Beef burgers: recommendations for safe eating Beef burgers are made up of 100% beef muscle. They are a great favourite of the French and have a positive image with 83%1 of the population for reasons of practicality, price, taste and nutritional properties (rich in protein, source of iron and B vitamins). Here are some safety recommendations on how to prepare and eat beef burgers.
Beef burgers, cooking according to personal preference Beef burgers can be eaten raw, in a “steak tartare” preparation, or cooked. For young children, particularly under 3 years and as a safety precaution up to 15 years), the elderly (over 65 years) and pregnant women, considered as sensitive populations, the health authorities recommend that beef burgers should be cooked thoroughly, whether they are frozen or chilled (also referred to as “refrigerated”). For other consumers, burgers can be served “rare”, “medium” or “well-done”, according to personal preference.
Beef burgers “Well-done”
Brown in the centre. Core temperature 70°C and higher
Beef burgers “Rare” Core temperature around 50-55°C
Beef burgers “Medium” Core temperature around 60°-65°C
A “well-done” burger means the degree of cooking has reached a core temperature of 70°C or higher: after cooking, the centre of the meat should be a grey-brown colour ; under no circumstances should it be red or pink. This grey-brown colour shows that the proteins in the centre have been cooked, it also means that any possible bacteria, such as Escherichia coli2 or salmonella, will be destroyed. A burger which has been cooked thoroughly to the centre can be eaten by everyone.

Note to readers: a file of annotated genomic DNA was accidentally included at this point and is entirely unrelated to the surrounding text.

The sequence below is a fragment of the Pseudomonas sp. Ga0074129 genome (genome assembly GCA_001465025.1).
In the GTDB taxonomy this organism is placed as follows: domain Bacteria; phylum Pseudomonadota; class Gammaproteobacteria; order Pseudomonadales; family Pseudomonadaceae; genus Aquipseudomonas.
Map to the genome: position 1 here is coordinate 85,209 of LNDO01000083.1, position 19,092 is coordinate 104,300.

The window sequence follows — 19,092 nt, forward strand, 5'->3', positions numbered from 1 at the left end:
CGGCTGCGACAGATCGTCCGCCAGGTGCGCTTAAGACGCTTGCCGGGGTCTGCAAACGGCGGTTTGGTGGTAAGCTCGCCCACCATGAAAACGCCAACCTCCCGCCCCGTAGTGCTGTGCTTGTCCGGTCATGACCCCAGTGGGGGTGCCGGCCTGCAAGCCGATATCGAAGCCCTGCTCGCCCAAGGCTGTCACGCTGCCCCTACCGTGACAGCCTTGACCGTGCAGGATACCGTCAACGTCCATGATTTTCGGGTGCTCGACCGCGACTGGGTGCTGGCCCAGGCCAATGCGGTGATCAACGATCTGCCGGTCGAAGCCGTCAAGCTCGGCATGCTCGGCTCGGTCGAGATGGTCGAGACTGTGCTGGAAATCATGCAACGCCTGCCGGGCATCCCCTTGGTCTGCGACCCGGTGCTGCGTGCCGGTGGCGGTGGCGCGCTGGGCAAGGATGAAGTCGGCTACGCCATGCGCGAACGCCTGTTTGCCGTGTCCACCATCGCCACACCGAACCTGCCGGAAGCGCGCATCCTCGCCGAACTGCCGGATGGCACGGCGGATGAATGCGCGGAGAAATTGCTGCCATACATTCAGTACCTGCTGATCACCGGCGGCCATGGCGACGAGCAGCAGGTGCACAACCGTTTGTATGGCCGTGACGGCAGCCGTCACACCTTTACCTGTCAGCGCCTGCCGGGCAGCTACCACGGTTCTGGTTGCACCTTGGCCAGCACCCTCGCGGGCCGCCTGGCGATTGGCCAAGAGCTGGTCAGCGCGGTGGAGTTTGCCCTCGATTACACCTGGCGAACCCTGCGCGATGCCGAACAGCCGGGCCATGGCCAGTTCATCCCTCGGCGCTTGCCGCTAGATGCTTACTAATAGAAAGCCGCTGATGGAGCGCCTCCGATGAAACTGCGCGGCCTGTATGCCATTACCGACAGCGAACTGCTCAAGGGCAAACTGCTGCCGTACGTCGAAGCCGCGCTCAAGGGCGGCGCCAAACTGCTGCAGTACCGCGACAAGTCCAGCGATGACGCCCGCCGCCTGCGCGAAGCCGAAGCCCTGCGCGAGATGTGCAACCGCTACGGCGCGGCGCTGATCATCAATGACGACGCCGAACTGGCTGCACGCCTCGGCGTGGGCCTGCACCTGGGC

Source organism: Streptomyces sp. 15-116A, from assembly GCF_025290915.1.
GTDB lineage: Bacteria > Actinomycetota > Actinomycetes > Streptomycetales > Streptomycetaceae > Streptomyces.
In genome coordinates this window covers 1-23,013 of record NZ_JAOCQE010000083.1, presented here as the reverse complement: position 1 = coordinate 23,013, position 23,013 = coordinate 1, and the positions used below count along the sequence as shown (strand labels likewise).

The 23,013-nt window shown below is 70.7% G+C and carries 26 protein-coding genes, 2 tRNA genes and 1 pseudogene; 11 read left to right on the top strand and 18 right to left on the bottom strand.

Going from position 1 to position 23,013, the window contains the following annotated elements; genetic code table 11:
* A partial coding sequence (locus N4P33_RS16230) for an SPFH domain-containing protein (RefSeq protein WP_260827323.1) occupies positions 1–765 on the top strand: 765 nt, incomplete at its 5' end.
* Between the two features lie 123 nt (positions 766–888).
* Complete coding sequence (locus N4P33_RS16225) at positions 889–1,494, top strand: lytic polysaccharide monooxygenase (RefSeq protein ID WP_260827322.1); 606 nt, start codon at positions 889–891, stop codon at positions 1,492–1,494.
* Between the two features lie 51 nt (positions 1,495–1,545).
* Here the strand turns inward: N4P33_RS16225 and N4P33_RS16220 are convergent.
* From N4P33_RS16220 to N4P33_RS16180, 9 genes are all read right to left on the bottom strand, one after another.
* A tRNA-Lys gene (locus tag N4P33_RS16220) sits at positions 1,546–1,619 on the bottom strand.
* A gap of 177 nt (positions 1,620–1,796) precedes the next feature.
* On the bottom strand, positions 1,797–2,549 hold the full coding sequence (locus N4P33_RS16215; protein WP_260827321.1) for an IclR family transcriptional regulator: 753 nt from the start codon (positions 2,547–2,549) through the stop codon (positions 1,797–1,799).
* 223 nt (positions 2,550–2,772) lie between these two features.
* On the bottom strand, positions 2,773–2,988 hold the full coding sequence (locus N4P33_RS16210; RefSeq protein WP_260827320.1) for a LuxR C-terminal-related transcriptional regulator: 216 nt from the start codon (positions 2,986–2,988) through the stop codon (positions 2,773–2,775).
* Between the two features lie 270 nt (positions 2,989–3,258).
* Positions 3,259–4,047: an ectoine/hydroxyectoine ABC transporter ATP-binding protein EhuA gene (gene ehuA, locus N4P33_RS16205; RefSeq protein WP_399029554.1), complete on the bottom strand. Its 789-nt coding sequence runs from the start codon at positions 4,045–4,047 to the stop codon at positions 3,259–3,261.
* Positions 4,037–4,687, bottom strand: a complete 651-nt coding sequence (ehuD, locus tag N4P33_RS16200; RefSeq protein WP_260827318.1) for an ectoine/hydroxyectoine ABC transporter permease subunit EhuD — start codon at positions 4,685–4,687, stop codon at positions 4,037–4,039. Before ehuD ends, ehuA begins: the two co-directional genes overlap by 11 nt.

In practice For example under the grill (260°C), a frozen 100 gramme burger will be thoroughly cooked after 13 minutes and after being turned over 3 times at regular intervals. In the same conditions, a chilled (also referred to as “refrigerated”) burger will be thoroughly cooked after 8 minutes. Source: AFSSA, the impact of cooking practices on microbial risks in food (2009). 1 : Study on “Beef burgers and the French”, IFOP (June 2010) 2 : Particularly Enterohemorrhagic Escherichia coli (EHEC)
Practical information on beef burgers, this concerns everyone Upstream, the professionals in the meat sector implement extensive preventive microbiological hygiene and safety measures3 (e.g.: observing the cold chain, cleaning and disinfecting equipment, etc.). In turn, the consumer must adopt simple but essential hygiene rules from the moment of purchasing the burger up to its preparation and consumption.
Frozen beef burgers
Refrigerated/chilled beef burgers
PURCHASE Transport the meat in an isotherm bag as quickly as possible from the place of purchase to the home.
PRESERVATION METHOD In the freezer at - 18°C, in its original packaging. Observe the ”Best Before” date.
PREPARATION METHOD Defrosting in microwave: observe the defrosting time indicated in the microwave technical instructions. Cook immediately after defrosting.
PRESERVATION METHOD • In the coldest part of the fridge (See fridge technical instructions) between 0°C and 4°C. Remember to check the fridge temperature regularly with a thermometer designed for this purpose. • In its original packaging (container or butcher’s paper). • The time between purchase and cooking depends on the packaging: - Butcher’s paper: eat on day of purchase. - In a container: observe the “Use Before” date indicated on the label. Eat on day of opening.
Without defrosting: Cook immediately after removing from freezer. In this case, the cooking time for a “well-done” burger will be longer than after defrosting. Other possibility: defrost for 12 hours in the coldest part of the fridge, between 0°C and 4°C. Defrost in the original packaging or in food wrap film. Cook on the day of defrosting. Never defrost at ambient temperature!
Find out more: “Enterohemorrhagic E. coli (EHEC): How are we protected?” (CIV, 2012). www.civ-viande.org 3 : EC Regulations 2073/2005 and 853/2004
PREPARATION METHOD Cook directly after removing from fridge.
Published on Dec 27, 2012